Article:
Built in 1931, this Beaux Arts mansion just a few miles up the Potomac River from Washington, D.C., was ready for an update. Portions of the original site had been chiseled away by encroaching projects, and the home’s original elegance was obscured by a dated interior.
But updating the property required striking a delicate balance between meeting the needs of a modern family while staying true to the style and scale of the home’s original grandeur. Almost all of the home’s public spaces used a palette of French limestone accented by dark, neutral colors.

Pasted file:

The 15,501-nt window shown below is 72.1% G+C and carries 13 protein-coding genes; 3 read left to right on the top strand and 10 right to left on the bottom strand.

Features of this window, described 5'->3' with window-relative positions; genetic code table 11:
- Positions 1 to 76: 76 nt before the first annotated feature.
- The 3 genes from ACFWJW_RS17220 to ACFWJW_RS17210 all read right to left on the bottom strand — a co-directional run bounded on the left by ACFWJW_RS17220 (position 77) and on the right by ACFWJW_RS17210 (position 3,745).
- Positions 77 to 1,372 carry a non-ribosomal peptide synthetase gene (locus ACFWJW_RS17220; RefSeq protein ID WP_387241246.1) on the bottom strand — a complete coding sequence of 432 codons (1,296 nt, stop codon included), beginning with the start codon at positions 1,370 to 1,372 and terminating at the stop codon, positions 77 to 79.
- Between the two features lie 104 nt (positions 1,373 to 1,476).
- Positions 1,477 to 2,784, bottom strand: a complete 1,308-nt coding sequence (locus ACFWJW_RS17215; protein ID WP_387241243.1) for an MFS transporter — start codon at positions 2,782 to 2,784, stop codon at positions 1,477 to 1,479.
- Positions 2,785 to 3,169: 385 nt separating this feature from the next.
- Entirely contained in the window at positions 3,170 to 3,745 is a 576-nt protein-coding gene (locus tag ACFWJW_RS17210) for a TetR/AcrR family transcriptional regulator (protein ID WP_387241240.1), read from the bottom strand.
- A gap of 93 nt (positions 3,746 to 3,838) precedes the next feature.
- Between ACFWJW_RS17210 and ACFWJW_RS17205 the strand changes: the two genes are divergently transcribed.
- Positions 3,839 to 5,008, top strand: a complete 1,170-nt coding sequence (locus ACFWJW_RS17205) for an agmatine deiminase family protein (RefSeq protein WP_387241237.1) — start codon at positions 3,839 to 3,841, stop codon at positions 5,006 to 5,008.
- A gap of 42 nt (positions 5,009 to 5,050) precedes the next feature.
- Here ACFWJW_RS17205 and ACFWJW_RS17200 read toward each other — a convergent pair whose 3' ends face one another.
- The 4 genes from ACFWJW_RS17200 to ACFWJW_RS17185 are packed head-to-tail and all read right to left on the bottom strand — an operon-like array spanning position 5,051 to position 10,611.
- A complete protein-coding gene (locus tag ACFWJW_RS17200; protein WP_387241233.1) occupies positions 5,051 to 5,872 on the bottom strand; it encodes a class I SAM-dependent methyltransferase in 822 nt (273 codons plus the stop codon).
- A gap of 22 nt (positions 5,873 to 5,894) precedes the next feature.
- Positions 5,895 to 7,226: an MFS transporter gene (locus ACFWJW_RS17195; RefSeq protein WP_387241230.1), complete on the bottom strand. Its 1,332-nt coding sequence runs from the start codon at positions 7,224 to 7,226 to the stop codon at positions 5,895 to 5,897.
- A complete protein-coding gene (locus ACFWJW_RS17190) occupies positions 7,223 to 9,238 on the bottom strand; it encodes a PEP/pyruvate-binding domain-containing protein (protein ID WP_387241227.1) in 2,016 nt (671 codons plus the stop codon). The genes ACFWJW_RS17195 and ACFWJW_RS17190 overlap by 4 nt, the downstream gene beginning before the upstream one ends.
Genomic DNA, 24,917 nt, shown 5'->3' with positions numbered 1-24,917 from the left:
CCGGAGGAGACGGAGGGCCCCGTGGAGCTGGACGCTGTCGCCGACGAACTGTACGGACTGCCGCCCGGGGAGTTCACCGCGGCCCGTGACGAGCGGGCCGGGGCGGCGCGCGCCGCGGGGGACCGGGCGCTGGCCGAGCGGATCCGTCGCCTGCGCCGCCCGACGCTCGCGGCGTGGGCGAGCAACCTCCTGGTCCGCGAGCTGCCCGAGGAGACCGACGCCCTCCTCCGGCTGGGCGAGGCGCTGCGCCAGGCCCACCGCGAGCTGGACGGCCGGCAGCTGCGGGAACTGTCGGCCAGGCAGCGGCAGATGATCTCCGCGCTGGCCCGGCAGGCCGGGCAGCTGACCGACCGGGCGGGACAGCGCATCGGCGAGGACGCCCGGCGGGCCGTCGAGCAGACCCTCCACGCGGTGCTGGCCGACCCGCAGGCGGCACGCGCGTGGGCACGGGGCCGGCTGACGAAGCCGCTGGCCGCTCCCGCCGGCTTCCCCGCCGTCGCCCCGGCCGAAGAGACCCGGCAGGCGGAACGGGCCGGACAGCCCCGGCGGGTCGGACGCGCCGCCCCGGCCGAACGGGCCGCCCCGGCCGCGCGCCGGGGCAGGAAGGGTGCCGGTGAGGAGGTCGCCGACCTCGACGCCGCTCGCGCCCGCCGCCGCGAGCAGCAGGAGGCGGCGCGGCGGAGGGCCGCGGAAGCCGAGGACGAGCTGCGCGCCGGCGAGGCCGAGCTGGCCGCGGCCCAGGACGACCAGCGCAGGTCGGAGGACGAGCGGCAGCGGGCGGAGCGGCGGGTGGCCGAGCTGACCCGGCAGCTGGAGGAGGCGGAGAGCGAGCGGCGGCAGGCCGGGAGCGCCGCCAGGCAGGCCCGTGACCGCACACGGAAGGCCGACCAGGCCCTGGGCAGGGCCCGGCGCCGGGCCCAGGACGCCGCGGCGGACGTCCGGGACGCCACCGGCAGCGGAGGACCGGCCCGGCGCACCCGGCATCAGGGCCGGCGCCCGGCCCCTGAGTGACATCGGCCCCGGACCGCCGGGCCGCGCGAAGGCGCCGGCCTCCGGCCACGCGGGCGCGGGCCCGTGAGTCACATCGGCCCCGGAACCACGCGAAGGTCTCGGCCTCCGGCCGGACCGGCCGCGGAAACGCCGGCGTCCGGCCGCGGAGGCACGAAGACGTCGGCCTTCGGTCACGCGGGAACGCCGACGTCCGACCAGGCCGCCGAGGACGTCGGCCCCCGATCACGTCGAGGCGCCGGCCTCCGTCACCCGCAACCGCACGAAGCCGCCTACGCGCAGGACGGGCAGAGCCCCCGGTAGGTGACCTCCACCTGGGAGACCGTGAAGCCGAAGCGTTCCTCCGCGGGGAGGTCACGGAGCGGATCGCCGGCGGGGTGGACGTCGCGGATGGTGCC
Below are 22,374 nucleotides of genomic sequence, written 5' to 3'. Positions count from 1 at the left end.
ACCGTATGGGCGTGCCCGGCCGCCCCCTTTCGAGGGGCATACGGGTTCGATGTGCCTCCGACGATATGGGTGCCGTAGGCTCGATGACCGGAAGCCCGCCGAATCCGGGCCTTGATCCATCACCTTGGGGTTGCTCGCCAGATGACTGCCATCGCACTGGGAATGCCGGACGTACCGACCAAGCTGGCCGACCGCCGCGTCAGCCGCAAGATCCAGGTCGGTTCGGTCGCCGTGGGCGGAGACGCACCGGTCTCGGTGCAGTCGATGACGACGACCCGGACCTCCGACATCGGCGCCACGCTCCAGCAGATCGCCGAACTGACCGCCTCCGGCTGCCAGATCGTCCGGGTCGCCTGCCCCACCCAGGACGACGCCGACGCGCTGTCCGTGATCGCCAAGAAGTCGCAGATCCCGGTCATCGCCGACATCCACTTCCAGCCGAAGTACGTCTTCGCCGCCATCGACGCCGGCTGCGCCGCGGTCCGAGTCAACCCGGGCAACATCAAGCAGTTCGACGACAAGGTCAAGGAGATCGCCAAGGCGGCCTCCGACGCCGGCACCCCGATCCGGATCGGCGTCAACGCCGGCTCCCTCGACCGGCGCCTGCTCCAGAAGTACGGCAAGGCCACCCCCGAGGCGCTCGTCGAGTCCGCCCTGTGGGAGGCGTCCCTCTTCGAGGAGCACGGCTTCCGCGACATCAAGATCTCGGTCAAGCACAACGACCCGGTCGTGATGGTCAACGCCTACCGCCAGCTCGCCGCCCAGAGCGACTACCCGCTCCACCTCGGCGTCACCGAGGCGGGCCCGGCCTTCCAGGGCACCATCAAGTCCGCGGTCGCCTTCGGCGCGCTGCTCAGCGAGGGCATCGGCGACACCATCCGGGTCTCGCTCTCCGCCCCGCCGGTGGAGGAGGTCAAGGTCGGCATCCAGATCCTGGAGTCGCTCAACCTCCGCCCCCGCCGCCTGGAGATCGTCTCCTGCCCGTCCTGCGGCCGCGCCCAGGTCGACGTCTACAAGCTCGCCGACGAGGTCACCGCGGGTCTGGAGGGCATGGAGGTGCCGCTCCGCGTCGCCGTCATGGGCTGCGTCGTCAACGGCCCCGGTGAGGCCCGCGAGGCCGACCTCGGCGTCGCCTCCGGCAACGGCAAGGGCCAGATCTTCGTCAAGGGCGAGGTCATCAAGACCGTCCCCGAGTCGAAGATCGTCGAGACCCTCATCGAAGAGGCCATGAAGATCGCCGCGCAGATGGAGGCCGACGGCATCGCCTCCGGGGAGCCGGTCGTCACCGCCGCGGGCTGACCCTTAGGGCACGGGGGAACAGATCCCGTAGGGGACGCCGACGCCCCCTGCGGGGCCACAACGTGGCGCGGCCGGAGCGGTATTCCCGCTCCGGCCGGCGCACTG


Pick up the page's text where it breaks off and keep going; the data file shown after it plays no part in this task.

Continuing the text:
“We wanted to have an important room which would be much deeper in tone,” says Mary Douglas Drysdale, the project’s interior designer. “The owner had a picture of a green room in a French chateau he had torn out of a magazine, and that was the start of using a rich green tone in this house.”
The family room was chosen for the new color, but because the space featured a prominent view of the rear staircase, Drysdale employed a complementary color scheme there that enhanced the family room’s hue. She then used the staircase as a vehicle to bring a fresh burst of color to the remaining levels. “From the perspective of color,” she says, “the stair hall was a switching station for color on every floor.” —
Learn more about markets featured in this article: Washington, DC.